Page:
On June 30th 1967 the United State Air Force selected Robert H. Lawrence Jr, as a member of the third group of aerospace research pilots on the Manned Orbital Laboratory. The M.O.L. was a joint project of the National Reconnaissance Office and the USAF, with the mission of taking high resolution photo imagery of enemy locations from space during the cold war. The mini-space stations with a 2 man crew would for a month at a time in low earth orbit to spy on hostile enemy sites from modified Gemini Capsules. Lawrence’s selection made him the first African American Astronaut by any national space program.
Born in Chicago 1935 October 2nd, Lawrence finished high school at 16, earned a Bachelor’s of Science in chemistry at age 20, and later became an Air Force Officer and highly accomplished pilot logging 2,500 flying hours, and 2,000 hours in jets, and earned a PhD in physical chemistry from The Ohio State University in 1965, the only selected MOL astronaut with a doctorate.
After Lawrence completed the US Air Force Test pilot School in 1967, he was immediately assigned to the MOL program. While as an instructor for other pilots, he practiced landing techniques that was later used in the Space Shuttle program. At the end of 1967 in December, Maj. Lawrence died in a plane crash after ejecting from a F-104 Starfighter at Edwards Air Force Base, bringing this brilliant pilot-scientist career to an end. In June 1969 the Nixon Administration cancelled the MOL program. Because of his untimely death and the relative secrecy surrounding the MOL program, Lawrence’s name remained largely unknown for many years.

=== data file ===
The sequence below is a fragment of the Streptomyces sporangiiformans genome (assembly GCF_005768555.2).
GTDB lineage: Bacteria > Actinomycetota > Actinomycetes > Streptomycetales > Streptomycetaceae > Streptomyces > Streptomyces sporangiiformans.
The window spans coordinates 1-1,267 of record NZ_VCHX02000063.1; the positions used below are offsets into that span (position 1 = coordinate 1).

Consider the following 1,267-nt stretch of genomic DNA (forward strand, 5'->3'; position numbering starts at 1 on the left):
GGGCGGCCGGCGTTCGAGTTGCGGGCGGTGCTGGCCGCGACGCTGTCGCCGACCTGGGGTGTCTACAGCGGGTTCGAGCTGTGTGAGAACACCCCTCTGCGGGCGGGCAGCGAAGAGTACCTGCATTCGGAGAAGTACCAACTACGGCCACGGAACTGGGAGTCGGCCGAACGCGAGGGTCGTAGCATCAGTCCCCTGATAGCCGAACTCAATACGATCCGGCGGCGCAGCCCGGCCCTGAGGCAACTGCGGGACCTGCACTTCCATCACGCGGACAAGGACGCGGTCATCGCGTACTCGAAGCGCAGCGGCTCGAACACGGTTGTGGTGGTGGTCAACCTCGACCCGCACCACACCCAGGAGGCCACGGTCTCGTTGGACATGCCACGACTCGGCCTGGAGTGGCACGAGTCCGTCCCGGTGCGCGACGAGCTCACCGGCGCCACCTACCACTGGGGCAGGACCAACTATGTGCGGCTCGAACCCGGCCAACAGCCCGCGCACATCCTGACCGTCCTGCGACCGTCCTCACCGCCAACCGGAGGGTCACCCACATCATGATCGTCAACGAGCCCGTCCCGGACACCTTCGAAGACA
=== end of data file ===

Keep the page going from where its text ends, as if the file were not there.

“Former NASA Administrator Charlie Bolden recalled that Lawrence was involved in the development of the maneuver that would become a critical part of space shuttle landing techniques called ‘flare.’ KSC Director Bob Cabana said, Maj. Lawrence truly was a hero. He took that first step setting the stage for what was to come.”